2023 may be over but you still have time to contribute to your IRA. How much time? You may contribute to your IRA for the 2023 tax year until April 15, 2024. For the 2023 tax year, the maximum you may contribute is $6,500 (or $7,500 if you are over 50 years old).
Which type of IRA- traditional or Roth- is best for your personal situation? It depends. Ideally, you should reach out to your financial planner or tax advisor now to talk about your financial goals and whether contributing to an IRA makes sense for your situation. However, here are a few considerations to keep in mind.
First, whether you may contribute to an IRA depends on your income. If you have earned income and do not have access to a retirement plan through your employer, it is likely you may contribute the full amount of income you have earned up to the maximum contribution amount ($6,500 or $7,500, based on your age) to an IRA. If you have access to a retirement plan, you must determine whether your income is under or exceeds the IRA deduction phaseout limits for traditional and Roth IRAs.
Next, after you determine whether you may contribute to either IRA, consider whether you want your contribution to be tax deductible (traditional IRA) or not (Roth IRA).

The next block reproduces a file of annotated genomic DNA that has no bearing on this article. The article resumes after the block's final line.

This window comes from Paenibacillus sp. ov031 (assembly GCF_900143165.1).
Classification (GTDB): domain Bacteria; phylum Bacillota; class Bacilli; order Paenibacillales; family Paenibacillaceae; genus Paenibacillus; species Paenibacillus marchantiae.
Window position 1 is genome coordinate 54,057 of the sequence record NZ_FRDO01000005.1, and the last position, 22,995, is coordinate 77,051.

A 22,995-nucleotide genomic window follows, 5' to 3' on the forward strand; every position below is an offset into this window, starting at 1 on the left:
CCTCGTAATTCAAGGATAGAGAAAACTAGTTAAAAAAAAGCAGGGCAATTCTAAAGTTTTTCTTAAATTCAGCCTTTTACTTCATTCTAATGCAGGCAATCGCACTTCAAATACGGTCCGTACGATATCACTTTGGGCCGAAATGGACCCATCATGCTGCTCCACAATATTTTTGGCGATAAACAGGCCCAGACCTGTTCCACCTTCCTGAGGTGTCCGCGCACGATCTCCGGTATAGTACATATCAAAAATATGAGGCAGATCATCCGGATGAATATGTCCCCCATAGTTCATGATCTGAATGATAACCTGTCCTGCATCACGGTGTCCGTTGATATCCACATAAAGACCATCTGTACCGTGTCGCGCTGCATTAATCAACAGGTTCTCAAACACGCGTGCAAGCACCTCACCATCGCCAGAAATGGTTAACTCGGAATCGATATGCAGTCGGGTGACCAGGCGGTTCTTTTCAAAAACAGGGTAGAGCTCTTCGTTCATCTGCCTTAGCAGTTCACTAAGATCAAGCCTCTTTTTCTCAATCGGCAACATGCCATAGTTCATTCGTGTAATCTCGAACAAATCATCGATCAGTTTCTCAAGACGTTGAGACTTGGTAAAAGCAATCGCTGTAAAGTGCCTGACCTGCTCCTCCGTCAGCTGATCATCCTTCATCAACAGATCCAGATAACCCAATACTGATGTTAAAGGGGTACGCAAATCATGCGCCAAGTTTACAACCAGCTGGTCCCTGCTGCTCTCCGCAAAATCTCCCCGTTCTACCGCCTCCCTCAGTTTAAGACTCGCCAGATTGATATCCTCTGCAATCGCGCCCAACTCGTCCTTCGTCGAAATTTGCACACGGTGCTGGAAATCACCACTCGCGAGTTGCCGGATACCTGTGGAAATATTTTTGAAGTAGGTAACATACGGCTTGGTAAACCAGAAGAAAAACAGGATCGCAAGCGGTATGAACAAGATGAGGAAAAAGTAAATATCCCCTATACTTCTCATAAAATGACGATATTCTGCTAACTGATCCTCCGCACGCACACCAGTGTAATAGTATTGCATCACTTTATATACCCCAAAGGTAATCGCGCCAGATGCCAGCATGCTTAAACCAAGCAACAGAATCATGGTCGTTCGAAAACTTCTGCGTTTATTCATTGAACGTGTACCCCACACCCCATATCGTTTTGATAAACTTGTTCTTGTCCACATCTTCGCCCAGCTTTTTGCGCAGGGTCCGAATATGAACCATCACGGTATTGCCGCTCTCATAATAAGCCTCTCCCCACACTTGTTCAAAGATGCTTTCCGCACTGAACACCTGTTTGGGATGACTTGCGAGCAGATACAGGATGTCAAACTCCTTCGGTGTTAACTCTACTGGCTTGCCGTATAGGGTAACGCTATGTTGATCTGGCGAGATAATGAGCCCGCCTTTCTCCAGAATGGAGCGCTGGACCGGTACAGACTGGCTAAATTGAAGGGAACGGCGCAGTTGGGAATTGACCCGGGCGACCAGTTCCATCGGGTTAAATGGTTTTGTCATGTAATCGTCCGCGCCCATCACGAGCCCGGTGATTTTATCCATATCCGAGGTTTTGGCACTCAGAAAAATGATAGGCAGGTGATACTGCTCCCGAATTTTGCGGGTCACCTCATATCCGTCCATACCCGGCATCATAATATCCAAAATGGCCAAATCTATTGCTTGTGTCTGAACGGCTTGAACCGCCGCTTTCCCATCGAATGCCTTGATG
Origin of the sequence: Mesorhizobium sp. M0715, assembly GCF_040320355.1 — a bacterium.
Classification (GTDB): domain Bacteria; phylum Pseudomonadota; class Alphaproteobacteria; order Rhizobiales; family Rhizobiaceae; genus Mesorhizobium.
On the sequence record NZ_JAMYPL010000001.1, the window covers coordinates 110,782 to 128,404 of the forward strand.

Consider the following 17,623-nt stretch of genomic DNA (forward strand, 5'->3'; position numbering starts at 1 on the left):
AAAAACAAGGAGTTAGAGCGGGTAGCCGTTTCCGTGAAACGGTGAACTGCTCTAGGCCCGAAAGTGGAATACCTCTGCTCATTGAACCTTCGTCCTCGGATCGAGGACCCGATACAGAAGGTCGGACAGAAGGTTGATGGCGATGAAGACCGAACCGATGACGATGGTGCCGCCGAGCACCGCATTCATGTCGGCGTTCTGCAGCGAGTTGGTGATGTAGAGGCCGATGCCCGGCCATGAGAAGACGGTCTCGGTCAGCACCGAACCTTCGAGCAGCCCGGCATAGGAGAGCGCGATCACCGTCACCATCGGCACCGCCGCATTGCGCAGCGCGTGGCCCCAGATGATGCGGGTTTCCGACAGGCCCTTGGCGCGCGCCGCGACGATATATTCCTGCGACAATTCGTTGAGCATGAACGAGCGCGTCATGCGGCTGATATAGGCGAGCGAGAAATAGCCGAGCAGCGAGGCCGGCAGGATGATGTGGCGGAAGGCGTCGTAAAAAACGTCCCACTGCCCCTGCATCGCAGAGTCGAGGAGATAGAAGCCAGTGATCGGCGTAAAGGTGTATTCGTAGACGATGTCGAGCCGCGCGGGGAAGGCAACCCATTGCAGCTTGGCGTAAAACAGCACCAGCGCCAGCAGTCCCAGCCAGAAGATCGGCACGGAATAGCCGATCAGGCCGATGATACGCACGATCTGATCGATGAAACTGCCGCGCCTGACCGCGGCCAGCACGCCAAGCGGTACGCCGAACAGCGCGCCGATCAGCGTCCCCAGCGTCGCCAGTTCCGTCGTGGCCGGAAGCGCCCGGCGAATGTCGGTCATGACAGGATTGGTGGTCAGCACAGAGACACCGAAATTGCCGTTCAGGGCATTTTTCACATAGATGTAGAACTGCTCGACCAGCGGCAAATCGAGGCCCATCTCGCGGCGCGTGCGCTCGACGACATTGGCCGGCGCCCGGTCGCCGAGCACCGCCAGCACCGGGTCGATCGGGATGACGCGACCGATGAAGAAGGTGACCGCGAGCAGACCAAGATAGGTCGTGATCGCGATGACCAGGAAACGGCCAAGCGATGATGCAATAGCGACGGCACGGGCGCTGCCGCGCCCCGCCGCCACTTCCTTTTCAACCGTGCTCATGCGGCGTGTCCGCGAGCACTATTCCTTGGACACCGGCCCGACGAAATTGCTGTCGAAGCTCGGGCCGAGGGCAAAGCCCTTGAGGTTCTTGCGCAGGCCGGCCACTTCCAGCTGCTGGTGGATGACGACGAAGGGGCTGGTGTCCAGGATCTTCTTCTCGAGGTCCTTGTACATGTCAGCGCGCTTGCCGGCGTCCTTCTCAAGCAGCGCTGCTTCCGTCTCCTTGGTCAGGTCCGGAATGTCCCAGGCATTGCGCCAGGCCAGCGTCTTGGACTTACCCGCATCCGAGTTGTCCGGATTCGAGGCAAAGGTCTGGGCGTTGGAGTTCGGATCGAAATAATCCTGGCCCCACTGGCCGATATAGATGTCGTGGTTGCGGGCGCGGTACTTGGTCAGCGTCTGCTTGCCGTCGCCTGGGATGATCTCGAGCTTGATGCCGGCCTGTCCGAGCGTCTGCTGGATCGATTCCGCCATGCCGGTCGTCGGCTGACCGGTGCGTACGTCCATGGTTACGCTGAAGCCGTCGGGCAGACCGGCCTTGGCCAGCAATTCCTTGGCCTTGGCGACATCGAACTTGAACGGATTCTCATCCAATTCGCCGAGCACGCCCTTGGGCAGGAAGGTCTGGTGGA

What can you do? Reach out to your financial planner or tax advisor before March 1st and schedule a time to talk about your financial plan. Ask: am I eligible to contribute to an IRA? Which type of IRA- traditional or Roth- should I contribute to, based on my financial situation? What are the pros and cons of contributing to either type of IRA?
Wendolyn Forbes is a CERTIFIED FINANCIAL PLANNER™ with Wealth Transition Finance, A Member of Advisory Services Network, LLC. Wendolyn is a fee-only financial planner and member of the National Association of Personal Financial Advisors (NAPFA).
CFP Board owns the marks CFP®, CERTIFIED FINANCIAL PLANNER™, and CFP® (with plaque design) in the U.S.
This material is provided as a courtesy and for educational purposes only. Advisory Services Network, LLC does not provide tax advice. The tax information contained herein is general and is not exhaustive by nature. Federal and state laws are complex and constantly changing. Consult your own legal or tax professional for information concerning your individual situation.
Originally published in the January/February 2024 edition of Positively Haywood.